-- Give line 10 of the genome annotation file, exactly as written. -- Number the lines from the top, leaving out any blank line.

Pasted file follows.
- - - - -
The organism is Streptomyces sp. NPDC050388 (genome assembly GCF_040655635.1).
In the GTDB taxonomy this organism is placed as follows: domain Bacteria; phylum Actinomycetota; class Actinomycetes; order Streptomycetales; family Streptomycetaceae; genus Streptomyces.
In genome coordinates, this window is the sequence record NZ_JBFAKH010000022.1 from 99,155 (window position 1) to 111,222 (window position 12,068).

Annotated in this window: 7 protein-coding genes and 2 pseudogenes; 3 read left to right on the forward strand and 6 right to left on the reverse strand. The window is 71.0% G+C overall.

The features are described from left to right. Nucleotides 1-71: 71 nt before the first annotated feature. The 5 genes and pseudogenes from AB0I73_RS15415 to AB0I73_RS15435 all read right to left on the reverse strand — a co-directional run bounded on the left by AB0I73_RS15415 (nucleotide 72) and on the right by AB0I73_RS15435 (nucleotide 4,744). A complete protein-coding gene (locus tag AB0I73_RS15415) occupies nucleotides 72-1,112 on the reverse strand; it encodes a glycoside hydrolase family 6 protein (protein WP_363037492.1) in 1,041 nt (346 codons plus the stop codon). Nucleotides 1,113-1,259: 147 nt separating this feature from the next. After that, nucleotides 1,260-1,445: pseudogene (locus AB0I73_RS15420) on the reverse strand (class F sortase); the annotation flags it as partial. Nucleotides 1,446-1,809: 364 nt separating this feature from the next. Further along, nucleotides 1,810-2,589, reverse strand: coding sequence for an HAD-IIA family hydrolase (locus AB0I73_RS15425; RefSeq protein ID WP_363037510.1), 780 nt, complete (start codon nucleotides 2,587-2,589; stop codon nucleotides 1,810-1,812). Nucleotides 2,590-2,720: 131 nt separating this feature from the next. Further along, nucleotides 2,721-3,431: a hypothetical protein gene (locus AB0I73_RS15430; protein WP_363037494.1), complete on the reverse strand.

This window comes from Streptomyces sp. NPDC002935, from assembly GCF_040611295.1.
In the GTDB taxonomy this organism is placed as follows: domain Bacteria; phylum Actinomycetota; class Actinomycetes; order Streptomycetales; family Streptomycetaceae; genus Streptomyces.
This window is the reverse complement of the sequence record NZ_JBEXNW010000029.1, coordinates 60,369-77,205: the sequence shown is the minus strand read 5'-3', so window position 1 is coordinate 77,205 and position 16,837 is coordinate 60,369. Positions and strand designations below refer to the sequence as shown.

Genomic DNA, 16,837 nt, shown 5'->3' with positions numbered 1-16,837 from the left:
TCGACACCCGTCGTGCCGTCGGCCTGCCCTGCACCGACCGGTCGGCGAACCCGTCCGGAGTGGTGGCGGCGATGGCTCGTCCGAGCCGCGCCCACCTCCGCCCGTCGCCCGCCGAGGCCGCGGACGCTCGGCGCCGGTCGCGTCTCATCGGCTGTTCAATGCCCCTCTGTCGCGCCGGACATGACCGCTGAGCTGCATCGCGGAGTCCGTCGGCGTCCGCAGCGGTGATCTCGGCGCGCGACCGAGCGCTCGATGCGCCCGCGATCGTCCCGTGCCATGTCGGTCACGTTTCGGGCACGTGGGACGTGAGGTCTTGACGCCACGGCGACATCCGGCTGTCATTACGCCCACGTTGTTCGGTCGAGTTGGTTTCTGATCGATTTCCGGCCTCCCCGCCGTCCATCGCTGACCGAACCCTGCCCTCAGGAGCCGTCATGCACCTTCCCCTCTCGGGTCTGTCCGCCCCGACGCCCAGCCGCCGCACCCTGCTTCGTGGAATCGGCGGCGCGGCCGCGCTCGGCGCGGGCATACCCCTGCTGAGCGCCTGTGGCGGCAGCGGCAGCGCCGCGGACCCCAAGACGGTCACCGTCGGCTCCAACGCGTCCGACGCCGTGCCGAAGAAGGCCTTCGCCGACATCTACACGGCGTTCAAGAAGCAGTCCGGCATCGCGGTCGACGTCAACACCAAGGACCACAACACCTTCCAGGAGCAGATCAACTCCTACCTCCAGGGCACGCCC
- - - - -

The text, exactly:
TCGACACCCGTCGTGCCGTCGGCCTGCCCTGCACCGACCGGTCGGCGAACCCGTCCGGAGTGGTGGCGGCGATGGCTCGTCCGAGCCGCGCCCACCTCCGCCCGTCGCCCGCCGAGGCCGCGGACGCTCGGCGCCGGTCGCGTCTCATCGGCTGTTCAATGCCCCTCTGTCGCGCCGGACATGACCGCTGAGCTGCATCGCGGAGTCCGTCGGCGTCCGCAGCGGTGATCTCGGCGCGCGACCGAGCGCTCGATGCGCCCGCGATCGTCCCGTGCCATGTCGGTCACGTTTCGGGCACGTGGGACGTGAGGTCTTGACGCCACGGCGACATCCGGCTGTCATTACGCCCACGTTGTTCGGTCGAGTTGGTTTCTGATCGATTTCCGGCCTCCCCGCCGTCCATCGCTGACCGAACCCTGCCCTCAGGAGCCGTCATGCACCTTCCCCTCTCGGGTCTGTCCGCCCCGACGCCCAGCCGCCGCACCCTGCTTCGTGGAATCGGCGGCGCGGCCGCGCTCGGCGCGGGCATACCCCTGCTGAGCGCCTGTGGCGGCAGCGGCAGCGCCGCGGACCCCAAGACGGTCACCGTCGGCTCCAACGCGTCCGACGCCGTGCCGAAGAAGGCCTTCGCCGACATCTACACGGCGTTCAAGAAGCAGTCCGGCATCGCGGTCGACGTCAACACCAAGGACCACAACACCTTCCAGGAGCAGATCAACTCCTACCTCCAGGGCACGCCC